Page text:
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Roundabout Theatre Company Presents Sutton Foster and Joel Grey in Cole Porter's "Anything Goes" at the Stephen Sondheim Theatre
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Roundabout Theatre Company Presents Sutton Foster and Joel Grey in Cole Porter's "Anything Goes" at the Stephen Sondheim Theatre

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Roundabout Theatre Company

Todd Haimes, Artistic Director
Harold Wolpert, Managing Director
Julia C. Levy, Executive Director
et al.

Sutton Foster and Joel Grey
Anything Goes
(Anything Goes Website)

Music and Lyrics by
Cole Porter
(Cole Porter Bio)
Original book by PG Wodehouse & Guy Bolton,
Howard Lindsay & Russell Crouse
New book by Timothy Crouse & John Weidman
Directed and Choreographed by Kathleen Marshall
Music Supervisor/Vocal Arranger: Rob Fisher

Stephen Sondheim Theatre
124 West 43rd Street

Colin Donnell, Adam Godley, Laura Osnes
Jessica Stone, Walter Charles, Robert Creighton
Andrew Cao, Raymond J. Lee, John McMartin, Jessica Walter

And an ensemble of actors/dancers/singers

Set Design: Derek McLane
Costume Design: Martin Pakledinaz
Lighting Design: Peter Kaczorowski
Sound Design: Brian Ronan
Additional Orchestrations: Bill Elliott
Original Orchestrations: Michael Gibson
Dance Arrangements: David Chase
Music Director/Conductor: James Lowe
Music Coordinator: Seymour Red Press
Production Stage Manager: Peter Hanson
Hair & Wig Design: Paul Huntley
Makeup Design: Angelina Avallone
Production Stage Manager: Peter Hanson
Casting: Jim Carnahan CSA & Stephen Kopel
Assoc. Director: Marc Bruni
Assoc. Choreographer: Vince Pesci
Technical Supervisor: Steve Beers
Executive Producer: Sydney Beers
Press Representative: Boneau/Bryan-Brown
Director of Marketing & Sales: David B. Steffen
Founding Director: Gene Feist
Associate Artistic Director: Scott Ellis

Dr. Roberta E. Zlokower
April 12, 2011

Everyone loves a show-stopper! That’s when a performance is so incredible that the clapping goes on and on, stops, and starts again. I’ve seen this often at the ballet, but rarely at the theatre. After Sutton Foster’s Act II “Blow, Gabriel, Blow”, the breathless Ms. Foster and the audience together were beaming and brimming with joy, as the moment was seared in the memory. This is one stunning, sexy, actress/dancer/singer – she’s got it all. Cole Porter’s Anything Goes certainly has it all, with standards like “I Get a Kick Out of You”, “Easy to Love”, “It’s De-lovely”, “The Gypsy in Me”, and, of course, “Anything Goes”. Kathleen Marshall directs and choreographs this show, with its non-stop witty plot, its non-stop tapping rhythms, and its non-stop gorgeous melodies that flow into the next like a bubble bath of exotic cocktails. If you can’t quite manage to book a cruise, then rush to the Sondheim Theatre, because the ship’s bells will bring you aboard.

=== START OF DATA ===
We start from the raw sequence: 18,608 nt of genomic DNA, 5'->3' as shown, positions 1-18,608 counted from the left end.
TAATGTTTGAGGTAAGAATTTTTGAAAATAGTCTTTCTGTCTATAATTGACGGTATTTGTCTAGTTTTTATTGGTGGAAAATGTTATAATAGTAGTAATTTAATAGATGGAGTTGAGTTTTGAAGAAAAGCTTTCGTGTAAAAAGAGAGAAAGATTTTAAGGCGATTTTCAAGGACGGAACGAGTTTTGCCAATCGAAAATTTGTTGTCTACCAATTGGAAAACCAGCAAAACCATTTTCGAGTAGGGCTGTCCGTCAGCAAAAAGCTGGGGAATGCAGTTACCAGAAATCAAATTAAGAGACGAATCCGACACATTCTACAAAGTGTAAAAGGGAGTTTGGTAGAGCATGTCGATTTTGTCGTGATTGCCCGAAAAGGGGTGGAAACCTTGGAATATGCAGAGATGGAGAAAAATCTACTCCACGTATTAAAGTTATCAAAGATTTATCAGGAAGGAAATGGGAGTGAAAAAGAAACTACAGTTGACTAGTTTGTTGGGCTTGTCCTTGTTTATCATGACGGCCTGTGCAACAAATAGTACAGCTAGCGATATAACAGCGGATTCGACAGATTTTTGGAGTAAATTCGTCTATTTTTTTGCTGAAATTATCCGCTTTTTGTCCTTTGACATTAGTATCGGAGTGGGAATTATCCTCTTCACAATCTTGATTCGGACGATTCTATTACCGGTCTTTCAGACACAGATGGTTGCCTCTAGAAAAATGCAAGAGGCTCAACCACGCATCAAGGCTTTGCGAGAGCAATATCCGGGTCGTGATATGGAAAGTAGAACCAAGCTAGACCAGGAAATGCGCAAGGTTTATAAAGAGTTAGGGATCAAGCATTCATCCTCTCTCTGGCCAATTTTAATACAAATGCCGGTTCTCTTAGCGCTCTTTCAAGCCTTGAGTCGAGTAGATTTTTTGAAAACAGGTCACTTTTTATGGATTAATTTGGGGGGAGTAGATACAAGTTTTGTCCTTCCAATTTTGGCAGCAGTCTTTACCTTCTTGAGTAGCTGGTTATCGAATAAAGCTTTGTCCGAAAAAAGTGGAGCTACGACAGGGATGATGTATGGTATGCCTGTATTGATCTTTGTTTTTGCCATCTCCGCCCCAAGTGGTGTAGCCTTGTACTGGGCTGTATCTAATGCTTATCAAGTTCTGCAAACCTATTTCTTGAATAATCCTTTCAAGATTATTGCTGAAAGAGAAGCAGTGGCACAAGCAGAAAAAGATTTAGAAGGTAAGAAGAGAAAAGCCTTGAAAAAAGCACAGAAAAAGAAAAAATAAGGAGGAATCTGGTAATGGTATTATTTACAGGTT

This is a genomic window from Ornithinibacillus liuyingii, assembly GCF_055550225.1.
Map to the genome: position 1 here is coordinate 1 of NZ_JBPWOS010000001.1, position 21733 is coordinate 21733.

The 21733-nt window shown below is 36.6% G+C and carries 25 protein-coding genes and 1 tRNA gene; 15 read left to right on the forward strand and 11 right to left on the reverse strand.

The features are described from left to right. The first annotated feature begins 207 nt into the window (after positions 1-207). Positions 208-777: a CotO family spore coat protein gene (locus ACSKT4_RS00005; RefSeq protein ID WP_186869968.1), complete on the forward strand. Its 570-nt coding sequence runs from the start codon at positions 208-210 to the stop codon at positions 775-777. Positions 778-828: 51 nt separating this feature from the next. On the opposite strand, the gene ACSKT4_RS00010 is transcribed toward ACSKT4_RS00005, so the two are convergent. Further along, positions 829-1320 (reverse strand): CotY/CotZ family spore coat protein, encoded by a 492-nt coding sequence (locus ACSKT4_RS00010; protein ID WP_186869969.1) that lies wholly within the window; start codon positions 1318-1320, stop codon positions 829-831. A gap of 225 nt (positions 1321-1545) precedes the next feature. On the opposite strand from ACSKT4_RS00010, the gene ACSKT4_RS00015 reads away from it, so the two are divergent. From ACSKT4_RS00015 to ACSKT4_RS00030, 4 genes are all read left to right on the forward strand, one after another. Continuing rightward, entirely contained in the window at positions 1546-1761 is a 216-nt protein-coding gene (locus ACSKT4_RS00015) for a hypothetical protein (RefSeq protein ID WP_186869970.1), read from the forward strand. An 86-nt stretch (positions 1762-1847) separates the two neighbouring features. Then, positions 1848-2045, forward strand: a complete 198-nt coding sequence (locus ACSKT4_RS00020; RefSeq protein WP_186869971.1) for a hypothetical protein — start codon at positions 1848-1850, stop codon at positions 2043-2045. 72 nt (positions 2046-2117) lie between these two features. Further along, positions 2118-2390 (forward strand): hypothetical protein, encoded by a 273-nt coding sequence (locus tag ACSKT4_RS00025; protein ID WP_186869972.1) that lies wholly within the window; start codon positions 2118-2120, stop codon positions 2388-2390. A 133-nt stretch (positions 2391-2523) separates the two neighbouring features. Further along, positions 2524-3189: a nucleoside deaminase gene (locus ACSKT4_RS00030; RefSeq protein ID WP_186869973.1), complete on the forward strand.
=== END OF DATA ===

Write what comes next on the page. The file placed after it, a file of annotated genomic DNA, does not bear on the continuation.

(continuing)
Ms. Foster is Reno Sweeney, who used to be an evangelist and is now a club entertainer, who’s been pals with Billy Crocker (Colin Donnell), a stockbroker, who’s helping his Wall Street banker boss, Elisha Whitney (John McMartin) with surreptitious deals. Billy can’t get Hope Harcourt (Laura Osnes) off his mind. Laura is engaged to Lord Evelyn Oakleigh (Adam Godley), at the urging of Hope’s mother, Mrs. Evangeline Harcourt (Jessica Walter), who’s counting on Oakleigh’s fortune to pay her lavish bills, now that the Harcourts’ finances are dwindling. Also aboard the 1930’s SS American are Moonface Martin (Joel Grey), aka “Public Enemy No. 13”, Reno’s Angels, Purity, Charity, Chastity, and Virtue, who round out her routines, Captain (Walter Charles), who needs famous gangsters to draw guests to his ship, Luke and John (Andrew Cao, Raymond J. Lee) who double as Chinese Preachers-eager Gamblers, a Quartet, and old lady in a wheelchair, Moonface’s pal, Erma (Jessica Stone), a Reporter, Photographer, Ship’s Purser, Crew, Passengers, Fred, the Bartender, FBI Agents, and Henry T. Dobson, the Minister (William Ryall).

Reno, Billy, Lord Oakleigh, and Hope, have their fates intertwined, as Reno gives up on Billy and goes for the Lord, because the affianced Hope is persistently swept off her feet by the lovelorn Billy. Hope’s mother, gold-digger that she is, re-establishes her coffers with the loss of the Lord, and goes for Whitney, who’s wheeling and dealing on Wall Street on the Atlantic. But, the convoluted plot, with Mr. Grey holding a rifle that’s bigger than he is, and some glasses stealing, so Whitney doesn’t know that Billy’s aboard, is secondary to the dances and songs. Hope and Billy dance in silky elegance to “It’s De-Lovely”, on the moonlit deck, and you just know they’re a duo for keeps. Ms. Osnes’ honey-infused vocals, not to mention her smooth, sensual style, are compelling, while Ms. Foster’s vocals and style are commanding. When the cast broke out into a cappella tap, the house came down. Mr. Grey was appealing in his Burlesquean antics, and Mr. McMartin was perfectly cast as the foiled Wall Street strategist. But, Mr. Donnell and Mr. Godleigh seemed to need some of Ms. Foster’s pizzazz to spark their scenes. Mr. Godleigh had the advantage of type-casting, as Lord Evelyn finds his mojo with Reno in Act II, but Mr. Donnell lacked luster next to the sizzling Ms. Foster.

Derek McLane’s cruise ship was sensational, with its levels of decks, ramps, staterooms, and bar, and Martin Pakledinaz’ costumes (with Paul Huntley’s hair and wigs) evoked 30’s sailors, gangsters, and glamour in eye-catching brilliance. Peter Kaczorowski’s lighting was nuanced and warm, whether morning or moonlight, and Brian Ronan’s sound brought out the clicking heels and shuffling shoes, as well as every gorgeous note. Rob Fisher was a pro with music and vocals. Kudos to Cole Porter, and kudos to all.

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For more information, contact Dr. Roberta E. Zlokower at